All at sea: the cannibalisation of the Australian arts industry

The arts in Australia are at risk of being cast adrift from culture and the diverse social and artistic values and visions that comprise it.
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Le Radeau de la Méduse (detail), 1818–19, Théodore Géricault.

The discussion around arts funding in Australia can sometimes resemble Sławomir Mrożek’s absurdist short play Out at Sea in which three starving men adrift on a raft argue over who is to be sacrificed to feed the other two:

Since 2013 the number of artists and organisations receiving Australia Council funding has been reduced under successive Coalition governments by a staggering 73%. In an environment of such scarcity, in which sweeping funding cuts and redistributions have steadily sharpened the line between the haves and the have-nots, the temptation for individuals and organisations to turn on each other is strong. It is also understandable.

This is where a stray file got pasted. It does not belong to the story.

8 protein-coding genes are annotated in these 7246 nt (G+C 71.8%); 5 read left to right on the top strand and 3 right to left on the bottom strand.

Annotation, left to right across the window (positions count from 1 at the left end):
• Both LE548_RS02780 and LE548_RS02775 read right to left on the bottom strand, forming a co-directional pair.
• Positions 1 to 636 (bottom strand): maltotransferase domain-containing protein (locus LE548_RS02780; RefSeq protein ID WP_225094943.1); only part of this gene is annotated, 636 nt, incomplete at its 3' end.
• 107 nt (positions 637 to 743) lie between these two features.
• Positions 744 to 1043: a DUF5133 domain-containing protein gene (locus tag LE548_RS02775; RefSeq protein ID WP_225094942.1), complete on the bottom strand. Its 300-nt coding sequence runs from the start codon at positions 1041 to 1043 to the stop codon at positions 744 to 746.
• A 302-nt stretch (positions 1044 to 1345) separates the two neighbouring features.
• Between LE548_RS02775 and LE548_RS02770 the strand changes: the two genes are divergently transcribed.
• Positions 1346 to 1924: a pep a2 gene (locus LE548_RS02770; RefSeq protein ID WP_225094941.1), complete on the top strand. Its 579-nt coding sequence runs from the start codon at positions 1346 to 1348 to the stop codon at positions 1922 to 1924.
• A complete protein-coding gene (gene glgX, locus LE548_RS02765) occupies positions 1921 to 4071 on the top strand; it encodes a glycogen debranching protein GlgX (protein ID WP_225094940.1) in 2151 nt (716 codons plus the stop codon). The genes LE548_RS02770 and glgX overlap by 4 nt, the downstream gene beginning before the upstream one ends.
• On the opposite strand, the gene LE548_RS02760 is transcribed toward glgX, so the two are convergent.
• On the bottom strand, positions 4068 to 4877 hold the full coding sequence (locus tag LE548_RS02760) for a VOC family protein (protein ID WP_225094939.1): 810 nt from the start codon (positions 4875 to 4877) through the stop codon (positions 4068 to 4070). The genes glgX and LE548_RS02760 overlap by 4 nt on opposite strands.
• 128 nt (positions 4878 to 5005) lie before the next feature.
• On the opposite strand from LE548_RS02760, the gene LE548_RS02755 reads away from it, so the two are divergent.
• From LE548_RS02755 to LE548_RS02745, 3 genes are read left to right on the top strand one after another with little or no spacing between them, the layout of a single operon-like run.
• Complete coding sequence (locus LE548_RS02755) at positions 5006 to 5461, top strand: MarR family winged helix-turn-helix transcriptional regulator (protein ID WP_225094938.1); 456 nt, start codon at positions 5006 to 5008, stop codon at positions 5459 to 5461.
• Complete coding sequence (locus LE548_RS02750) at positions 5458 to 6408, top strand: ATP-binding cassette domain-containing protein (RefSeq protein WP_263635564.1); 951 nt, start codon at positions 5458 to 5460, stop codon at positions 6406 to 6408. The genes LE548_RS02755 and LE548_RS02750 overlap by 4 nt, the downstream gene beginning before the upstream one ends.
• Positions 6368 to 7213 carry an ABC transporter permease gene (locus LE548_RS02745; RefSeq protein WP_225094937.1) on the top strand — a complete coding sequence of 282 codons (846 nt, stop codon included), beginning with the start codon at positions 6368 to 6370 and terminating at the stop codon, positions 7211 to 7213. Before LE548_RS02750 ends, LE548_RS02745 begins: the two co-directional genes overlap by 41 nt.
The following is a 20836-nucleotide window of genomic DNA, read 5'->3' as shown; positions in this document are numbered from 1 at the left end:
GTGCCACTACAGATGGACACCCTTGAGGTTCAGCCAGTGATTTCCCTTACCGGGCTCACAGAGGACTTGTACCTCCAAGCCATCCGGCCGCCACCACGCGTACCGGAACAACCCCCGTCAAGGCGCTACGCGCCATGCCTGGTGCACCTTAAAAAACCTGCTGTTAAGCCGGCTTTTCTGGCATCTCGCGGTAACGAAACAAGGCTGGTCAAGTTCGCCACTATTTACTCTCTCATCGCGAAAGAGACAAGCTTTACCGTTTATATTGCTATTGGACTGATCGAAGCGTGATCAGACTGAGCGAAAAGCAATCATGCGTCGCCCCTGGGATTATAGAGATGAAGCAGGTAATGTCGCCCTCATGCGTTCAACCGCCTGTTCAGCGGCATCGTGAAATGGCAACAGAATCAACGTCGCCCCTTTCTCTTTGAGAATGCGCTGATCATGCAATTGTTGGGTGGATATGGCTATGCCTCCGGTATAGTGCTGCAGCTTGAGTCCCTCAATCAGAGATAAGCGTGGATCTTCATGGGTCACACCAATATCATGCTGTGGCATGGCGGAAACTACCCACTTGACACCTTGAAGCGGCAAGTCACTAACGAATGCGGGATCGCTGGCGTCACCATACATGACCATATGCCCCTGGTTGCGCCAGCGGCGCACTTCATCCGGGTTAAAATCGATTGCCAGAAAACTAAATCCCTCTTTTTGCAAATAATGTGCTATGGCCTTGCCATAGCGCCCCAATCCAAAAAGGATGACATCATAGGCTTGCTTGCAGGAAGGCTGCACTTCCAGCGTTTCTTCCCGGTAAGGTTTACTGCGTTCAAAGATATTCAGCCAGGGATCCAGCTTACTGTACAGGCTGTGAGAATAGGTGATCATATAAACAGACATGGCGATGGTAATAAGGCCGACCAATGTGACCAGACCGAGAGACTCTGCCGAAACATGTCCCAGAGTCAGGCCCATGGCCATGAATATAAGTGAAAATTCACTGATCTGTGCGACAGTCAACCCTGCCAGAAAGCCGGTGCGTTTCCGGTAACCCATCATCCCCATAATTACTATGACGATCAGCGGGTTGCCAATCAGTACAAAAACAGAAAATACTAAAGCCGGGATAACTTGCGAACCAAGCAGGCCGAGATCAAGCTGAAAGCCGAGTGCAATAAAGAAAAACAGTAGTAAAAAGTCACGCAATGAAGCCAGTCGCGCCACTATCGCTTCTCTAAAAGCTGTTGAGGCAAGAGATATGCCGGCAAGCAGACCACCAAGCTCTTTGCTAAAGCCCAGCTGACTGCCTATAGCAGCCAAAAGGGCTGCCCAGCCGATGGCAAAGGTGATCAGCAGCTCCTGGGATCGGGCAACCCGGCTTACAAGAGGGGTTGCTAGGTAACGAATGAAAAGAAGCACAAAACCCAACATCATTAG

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Ben Brooker
About the Author
Ben is an Adelaide-based writer, editor, critic, essayist, bookseller, and playwright. His work has been featured by Overland, Australian Book Review, RealTime, The Lifted Brow, Daily Review, Verity La, Witness, ArtsHub, and others. In 2016-17 Ben was an inaugural Sydney Review of Books Emerging Critics Fellow and in 2018-19 was writer-in-residence at The Mill.
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